Ultimately for Tony, it’s all about the process of making and the joy this brings others, whether that is the Local Hive family working as a team and learning around him, or the customer enjoying the finished product. “When you get feedback from consumers and they compliment us on the things we’re doing, helping educate people and giving back in the community, for me personally that is what I find very rewarding”.


The Final Step of The Journey...
chapter 3

“Nature is infinitely creative.
It is always producing the possibility of new beginnings.”

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Heidrun Meadery

Mead Making In California

No image epitomises Gordon Hull’s unique lifestyle better than the one of him boxing up fresh bottles inside his meadery, his daughter rolling past on her scooter in the golden Californian sunshine just outside the door. Gordon is a true American original, a man of quiet grace and fierce integrity. A man who loved a fine tasting beer and then decided to combine the process by which beer is brewed with the champagne method of creating sparkling wine. “Mead is simply a wine made from honey instead of grapes”, he explains.

As a maker, Gordon’s objective is as clear as the bottles into which he pours his mead: “To try and preserve as much of the flavour compounds that are in the honey as possible… What we want our customers to taste is the nectar from the flower from which the honey is composed”. It’s a fascinating concept, to reveal to the person tasting the mead the botanical essence and specificity of the flower from which the honey came. After all, he tells us, “We’re attracted to the same things the honey bees are”. It is this method of mead making that we are here to watch Gordon undertake, a method he has perfected over 20 years.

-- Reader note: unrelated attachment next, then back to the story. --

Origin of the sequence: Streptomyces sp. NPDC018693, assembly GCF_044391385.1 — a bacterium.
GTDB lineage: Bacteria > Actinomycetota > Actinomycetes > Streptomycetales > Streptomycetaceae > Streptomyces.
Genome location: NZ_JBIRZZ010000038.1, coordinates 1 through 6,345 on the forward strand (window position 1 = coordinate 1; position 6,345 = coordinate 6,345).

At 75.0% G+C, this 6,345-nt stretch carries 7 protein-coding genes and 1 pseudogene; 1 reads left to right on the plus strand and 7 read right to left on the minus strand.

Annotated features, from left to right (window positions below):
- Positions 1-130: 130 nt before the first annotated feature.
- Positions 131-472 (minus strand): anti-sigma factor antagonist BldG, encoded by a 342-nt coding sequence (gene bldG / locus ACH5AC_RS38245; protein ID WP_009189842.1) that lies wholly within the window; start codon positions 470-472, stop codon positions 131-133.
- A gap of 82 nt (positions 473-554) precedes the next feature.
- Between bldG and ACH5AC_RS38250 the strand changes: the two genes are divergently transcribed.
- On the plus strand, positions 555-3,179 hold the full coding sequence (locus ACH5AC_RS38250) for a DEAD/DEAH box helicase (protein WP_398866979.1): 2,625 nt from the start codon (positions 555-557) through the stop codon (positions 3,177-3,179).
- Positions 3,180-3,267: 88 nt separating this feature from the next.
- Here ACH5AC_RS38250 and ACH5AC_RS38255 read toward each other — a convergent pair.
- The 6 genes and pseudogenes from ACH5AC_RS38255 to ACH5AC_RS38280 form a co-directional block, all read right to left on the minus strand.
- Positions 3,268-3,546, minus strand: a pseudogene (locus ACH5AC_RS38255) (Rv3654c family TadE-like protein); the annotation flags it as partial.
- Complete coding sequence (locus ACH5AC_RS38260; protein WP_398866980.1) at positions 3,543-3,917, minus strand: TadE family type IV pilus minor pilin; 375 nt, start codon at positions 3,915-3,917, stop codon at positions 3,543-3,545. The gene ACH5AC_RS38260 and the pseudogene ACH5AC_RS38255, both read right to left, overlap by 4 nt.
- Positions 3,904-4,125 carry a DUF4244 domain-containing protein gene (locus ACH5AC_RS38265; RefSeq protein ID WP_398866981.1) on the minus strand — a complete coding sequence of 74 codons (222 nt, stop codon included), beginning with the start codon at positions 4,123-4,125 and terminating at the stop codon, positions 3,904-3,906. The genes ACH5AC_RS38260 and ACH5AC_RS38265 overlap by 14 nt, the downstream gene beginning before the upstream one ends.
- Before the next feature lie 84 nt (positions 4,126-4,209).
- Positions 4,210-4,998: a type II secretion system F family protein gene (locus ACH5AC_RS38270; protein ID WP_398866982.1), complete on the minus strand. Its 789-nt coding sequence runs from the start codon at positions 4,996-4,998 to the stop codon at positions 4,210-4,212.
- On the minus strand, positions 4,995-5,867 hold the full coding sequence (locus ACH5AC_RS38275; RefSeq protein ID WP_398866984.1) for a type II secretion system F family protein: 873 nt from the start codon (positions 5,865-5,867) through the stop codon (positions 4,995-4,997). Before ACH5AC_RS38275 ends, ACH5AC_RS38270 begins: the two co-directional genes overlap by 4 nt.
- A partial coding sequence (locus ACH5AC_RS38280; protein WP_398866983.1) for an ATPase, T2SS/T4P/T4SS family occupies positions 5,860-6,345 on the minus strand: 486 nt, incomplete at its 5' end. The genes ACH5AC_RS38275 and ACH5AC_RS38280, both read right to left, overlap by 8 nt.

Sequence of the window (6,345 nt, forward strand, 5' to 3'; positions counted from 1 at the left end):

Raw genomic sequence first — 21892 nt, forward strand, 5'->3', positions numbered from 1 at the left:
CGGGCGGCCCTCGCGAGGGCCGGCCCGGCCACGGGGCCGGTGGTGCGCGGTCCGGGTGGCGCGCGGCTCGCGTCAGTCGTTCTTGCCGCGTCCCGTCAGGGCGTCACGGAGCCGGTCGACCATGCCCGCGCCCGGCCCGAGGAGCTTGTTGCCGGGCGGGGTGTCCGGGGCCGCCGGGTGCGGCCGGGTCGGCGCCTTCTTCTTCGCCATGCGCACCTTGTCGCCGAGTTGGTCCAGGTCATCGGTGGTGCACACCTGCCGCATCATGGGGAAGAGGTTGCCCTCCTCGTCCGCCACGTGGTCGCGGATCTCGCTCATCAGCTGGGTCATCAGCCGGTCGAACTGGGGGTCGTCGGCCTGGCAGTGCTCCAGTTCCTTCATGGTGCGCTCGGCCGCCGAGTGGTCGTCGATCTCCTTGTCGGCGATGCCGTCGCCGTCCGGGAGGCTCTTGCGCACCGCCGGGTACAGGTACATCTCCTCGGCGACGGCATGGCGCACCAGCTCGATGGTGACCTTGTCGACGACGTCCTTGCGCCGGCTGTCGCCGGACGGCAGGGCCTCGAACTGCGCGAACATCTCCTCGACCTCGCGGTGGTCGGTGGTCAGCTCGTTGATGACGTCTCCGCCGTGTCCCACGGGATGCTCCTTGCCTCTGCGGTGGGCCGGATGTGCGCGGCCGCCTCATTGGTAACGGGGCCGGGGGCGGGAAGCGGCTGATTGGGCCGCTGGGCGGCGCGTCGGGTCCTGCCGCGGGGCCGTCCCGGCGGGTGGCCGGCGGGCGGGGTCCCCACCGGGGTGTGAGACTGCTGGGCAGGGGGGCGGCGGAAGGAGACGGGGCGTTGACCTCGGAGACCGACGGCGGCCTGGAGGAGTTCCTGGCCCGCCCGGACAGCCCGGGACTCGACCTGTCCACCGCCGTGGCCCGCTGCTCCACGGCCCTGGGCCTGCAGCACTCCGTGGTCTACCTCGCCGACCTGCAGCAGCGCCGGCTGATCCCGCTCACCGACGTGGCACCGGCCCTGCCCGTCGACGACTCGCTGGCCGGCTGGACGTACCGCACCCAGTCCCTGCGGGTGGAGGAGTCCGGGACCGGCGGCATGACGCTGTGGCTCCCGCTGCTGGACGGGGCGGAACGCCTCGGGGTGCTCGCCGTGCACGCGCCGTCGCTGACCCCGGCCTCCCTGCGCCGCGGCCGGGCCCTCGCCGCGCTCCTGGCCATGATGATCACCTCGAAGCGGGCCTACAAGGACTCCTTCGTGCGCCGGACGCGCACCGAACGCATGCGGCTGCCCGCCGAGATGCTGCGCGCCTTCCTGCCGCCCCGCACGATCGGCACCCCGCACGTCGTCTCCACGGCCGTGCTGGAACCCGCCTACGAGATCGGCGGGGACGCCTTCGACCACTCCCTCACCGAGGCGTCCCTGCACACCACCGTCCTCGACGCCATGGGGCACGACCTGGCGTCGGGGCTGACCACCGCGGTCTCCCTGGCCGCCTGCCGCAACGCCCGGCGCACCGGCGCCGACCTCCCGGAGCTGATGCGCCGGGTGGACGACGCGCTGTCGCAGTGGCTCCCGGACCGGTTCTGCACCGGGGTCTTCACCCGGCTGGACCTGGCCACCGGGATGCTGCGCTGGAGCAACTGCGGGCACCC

Gordon – a true advocate of quality – does everything himself. Indeed, as we watch him work through each stage of the mead making process in his vast yet modest meadery, there is not another soul in sight. Gordon brews, riddles and bottles each batch of mead alone, a process that takes weeks at a time, but it’s clear he wouldn’t want it any other way. “I enjoy working with my hands”, he explains, “I like the idea of producing something that’s coming from the earth”. When the mead is busy brewing, Gordon tends to the farmland surrounding the property, operating his tractor and saying hello to the guests that may have wandered in for a spot of mead tasting, sitting on the picnic benches lining Heidrun’s stunning property. This tasting is overseen by mead specialist Michael, who talks the guests through each varietal, explaining which flowering plants from which corner of the world the honey used originated from. “We call it the closest you can get to tasting the flower – short of actually eating it!” Michael laughs proudly.

Honey going through the mead process.
A person holding a bottle of mead.

Gordon and his family took over this old dairy farm in Point Reyes Station in Northern California in 2008, quickly making the changes needed to turn it into a mead-making operation. Point Reyes is a small town located in western Marin County and home to the beautiful Point Reyes National Seashore as well as dense Redwood forests made famous by photographers and filmmakers. “The California spirit is so appealing to us, where creativity is encouraged,” Gordon tells us, “what a great place to bring our children up in”. Gordon’s family live on the farm – just a stone’s throw from the meadery itself – with his commute to work a short walk up a beautiful driveway lined with trees. He explains to us the term ‘terroir’, meaning a sense of a place, and the environmental factors that contribute to that place’s character. “In the case of meads, what types of flower are growing in a particular geographic region… those flowers create a sense of place for honey”.

A man driving a small tractor.

It is in talking about his family that Gordon’s calm, measured demeanour and slow and deliberate way of speaking at last waivers as he discusses his children and the importance of having them here on the farm: “They get to interact with nature, learn about the importance of where our food comes from and how to live on the land. Those are kinds of lessons that are best taught hands on”. For a moment, his guard drops and it is just a father that shines through, a father that decided to carve his and his family’s own legacy in a special kind of paradise here along the Golden Coast. Gordon’s lifestyle is that of a true American maker; a committed and humble Californian creative whose connection to nature and the world around him feeds directly into his profession and the process by which he provides for himself and his family. As he himself puts it, the diversity of the country’s flower species serves as Heidrun’s palette, with winemaking as its canvas. For Gordon, the natural world and creativity come hand in hand. You simply cannot have one without 
the other.